So those issues, I believe, are real. You know, we… My wife is white, my son is mixed. And it breaks my heart that this is a fight I don’t want him to go through. And I don’t know who said this, but I’ve always liked this line. “Every generation has its battles.” My father fought some of his battles. But because he didn’t finish his battles, and I’m fighting my battles and his battles. This whole thing of Black Lives Matter – when, I want us to win this conversation of why this really is an issue. That it’s a separate issue. My life is not political. It should not be used as a pawn for the Left or the Right. But the fact is that I’m just somebody who lives in this country, who deserves to be appreciated and acknowledged as any other white folks who live in this country. Winning this battle for me is a big one because I don’t want my son to fight this battle.
I mean, I grew up in a mostly white church in South Africa and I experienced racism there, too. I mean, I experienced God’s love the day I got saved like I never had before. His acceptance and what He did for me. And it got murky for me when I saw people that I looked up to, but would never acknowledge me. And I would serve them and I’d serve in their churches week in and we out, but they would never acknowledge me. That became, “Is this Heaven? Is this how Heaven is gonna be for me?” I struggle with that a lot where it wasn’t, “God, I don’t I don’t understand this.” I was, I mean, I, there was just so much compound from hurt, from identity, from growing up in a warzone in the refugee camp, and all those things. But when it comes to church, it was always performance based. It was always, whenever the pastor would talk about the picture of a man of God, it was everything that I wasn’t – white, grew up in a decent family who wasn’t poor. I mean, there was this notion, if he’s still poor after all these years, then there must be a sin, a living sin that’s in you, or in your family, or a curse that’s been eating you up. And we know it’s kind of the general understanding of it. You know, if people refer to me it’s, ‘oh that poor black kid,’ It was never, ‘he is our equal.’ We are called to love the poor, you know, “oh our little poor boy,” you know, that was the sentiment of growing up in those environments.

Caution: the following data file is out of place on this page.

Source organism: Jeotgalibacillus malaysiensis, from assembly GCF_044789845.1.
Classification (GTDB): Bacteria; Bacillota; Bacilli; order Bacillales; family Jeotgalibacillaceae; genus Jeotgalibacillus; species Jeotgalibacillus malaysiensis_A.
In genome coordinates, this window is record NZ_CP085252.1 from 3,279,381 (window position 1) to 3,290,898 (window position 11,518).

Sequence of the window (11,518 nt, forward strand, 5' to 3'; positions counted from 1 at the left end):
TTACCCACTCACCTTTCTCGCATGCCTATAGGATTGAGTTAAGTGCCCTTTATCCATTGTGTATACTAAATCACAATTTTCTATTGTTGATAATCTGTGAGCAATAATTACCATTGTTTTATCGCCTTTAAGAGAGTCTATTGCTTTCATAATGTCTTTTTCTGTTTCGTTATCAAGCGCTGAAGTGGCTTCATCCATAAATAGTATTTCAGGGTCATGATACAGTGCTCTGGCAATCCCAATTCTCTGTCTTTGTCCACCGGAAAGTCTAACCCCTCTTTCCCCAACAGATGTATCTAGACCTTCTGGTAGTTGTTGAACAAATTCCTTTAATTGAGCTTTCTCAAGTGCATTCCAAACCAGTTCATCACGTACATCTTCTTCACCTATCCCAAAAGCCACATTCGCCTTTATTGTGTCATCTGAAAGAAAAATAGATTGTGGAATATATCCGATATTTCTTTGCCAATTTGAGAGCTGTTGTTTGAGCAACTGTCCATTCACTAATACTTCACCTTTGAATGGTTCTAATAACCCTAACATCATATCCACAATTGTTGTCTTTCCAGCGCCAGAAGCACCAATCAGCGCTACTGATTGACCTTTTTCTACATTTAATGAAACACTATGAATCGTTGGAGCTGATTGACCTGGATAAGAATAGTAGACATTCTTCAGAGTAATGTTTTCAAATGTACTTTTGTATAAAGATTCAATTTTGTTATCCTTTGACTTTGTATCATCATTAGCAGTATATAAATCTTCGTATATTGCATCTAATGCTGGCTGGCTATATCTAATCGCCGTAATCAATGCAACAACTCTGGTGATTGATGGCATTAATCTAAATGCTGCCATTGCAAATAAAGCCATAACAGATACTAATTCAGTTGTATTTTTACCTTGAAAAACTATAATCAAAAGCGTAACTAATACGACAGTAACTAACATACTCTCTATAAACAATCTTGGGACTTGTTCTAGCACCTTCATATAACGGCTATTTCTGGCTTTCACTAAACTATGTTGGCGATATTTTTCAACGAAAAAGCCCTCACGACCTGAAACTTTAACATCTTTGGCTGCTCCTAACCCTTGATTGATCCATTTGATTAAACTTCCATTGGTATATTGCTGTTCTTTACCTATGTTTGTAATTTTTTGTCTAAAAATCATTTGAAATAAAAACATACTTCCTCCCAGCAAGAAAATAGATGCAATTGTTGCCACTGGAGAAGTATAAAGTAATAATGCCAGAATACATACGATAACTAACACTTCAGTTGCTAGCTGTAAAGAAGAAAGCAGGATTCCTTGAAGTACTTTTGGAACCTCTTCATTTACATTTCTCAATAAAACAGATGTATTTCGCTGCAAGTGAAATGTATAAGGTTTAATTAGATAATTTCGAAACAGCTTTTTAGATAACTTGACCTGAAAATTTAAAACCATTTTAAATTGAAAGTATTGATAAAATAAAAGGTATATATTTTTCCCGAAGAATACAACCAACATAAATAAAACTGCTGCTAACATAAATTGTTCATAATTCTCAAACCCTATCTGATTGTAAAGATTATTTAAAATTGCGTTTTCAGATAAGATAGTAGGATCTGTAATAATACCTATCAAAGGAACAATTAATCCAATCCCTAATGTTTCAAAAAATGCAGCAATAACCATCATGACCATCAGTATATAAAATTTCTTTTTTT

It’s almost gaslighting, if you think about it, where that sentence that goes, “There is equal footing at the foot of Christ.” I mean, the very existence of Christ and His death is so contradictory and offensive to what we see now in our world today, in the church especially. You know, in how people are treated. And you question your own sanity, because at the end of the day, when you see people excelling and gaining and accumulating – without even trying – yet, you’re on your knees, you’re praying, you’re doing all the things that you know you ought to do, and you’re trying to be content. You’re trying to be all these things. At some point, your humanity questions everything, of what am I missing here? What’s wrong with me?
I listen to some preachers and I buy the book, because I’m like, I’m desperate and I need to figure it out. Because I don’t see it in the Bible. Maybe you have 10 steps, and I did those ten steps. I’m not nowhere near… nothing actually happened it turns out. I’m so unique in the way I was made and you’re so unique in the way you are made and it’s, it’s such a lie for you to tell me, “If you do this, this and this, it’s going to happen for you too.” And it defeats the very principle of who Jesus is and what Jesus taught. Who you are is not like anybody else, you know. We can take it back to even Psalm 139 about how we are wonderfully made, knit in our mother’s womb, and there’s all those things. But when you listen to people that you respect, who feed you the message Sunday in and Sunday out and are doing things that make you question your own reality. Yeah, that’s really gaslighting.
Yeah, I think there’s a, I think it’s something that a lot of Christians are struggling with. As far as I’m concerned, our citizenship is in heaven first. You know, yeah, God loves this country and blesses it every day and fights for it. Because of YOU, not because of anything else, you know? Some Christian circles it’s, do you believe in the Holy Spirit? Do you believe in this, this, and that, before I can actually extend an olive branch to you. And I think we can go merry go around over and over until we stop judging and start loving. And I think that’s kind of where it’s going to be the biggest challenge for us as Christians, is having that discernment of the Holy Spirit, now than ever before. That, that deep love for one another now than ever before. That deep love for the ones who don’t think like you, don’t believe what you believe, or sometimes even hate your existence.
Because, we are dealing with a generation of people who are hurting, who are confused, who are needing to be acknowledged. And that’s not going to come from the government. We’ve given them too much power. We’ve given them responsibility that was never theirs to bear. We’ve given them the weapons, the moral fight, instead of us fighting it from the other side. And until we start doing those things, we’ll see this wedge of separation will get deeper and deeper and deeper and nothing good will come out of it, because everybody will lose, I believe. And it’s gonna take us to go deeper with God. And I’m saying that to myself, because I’m nowhere near – these are things that I’m haunted by early hours of the morning, or before I go to bed at night. I think the one question I’m starting to ask is, “Jesus, where are You? I want to feel You right now. I want to be with You right now.” And, and I’m really starting to believe Jesus is like, “I’m here”. He really says that at any given time, in any given moment. And it sounds so cliche, but it’s so so true.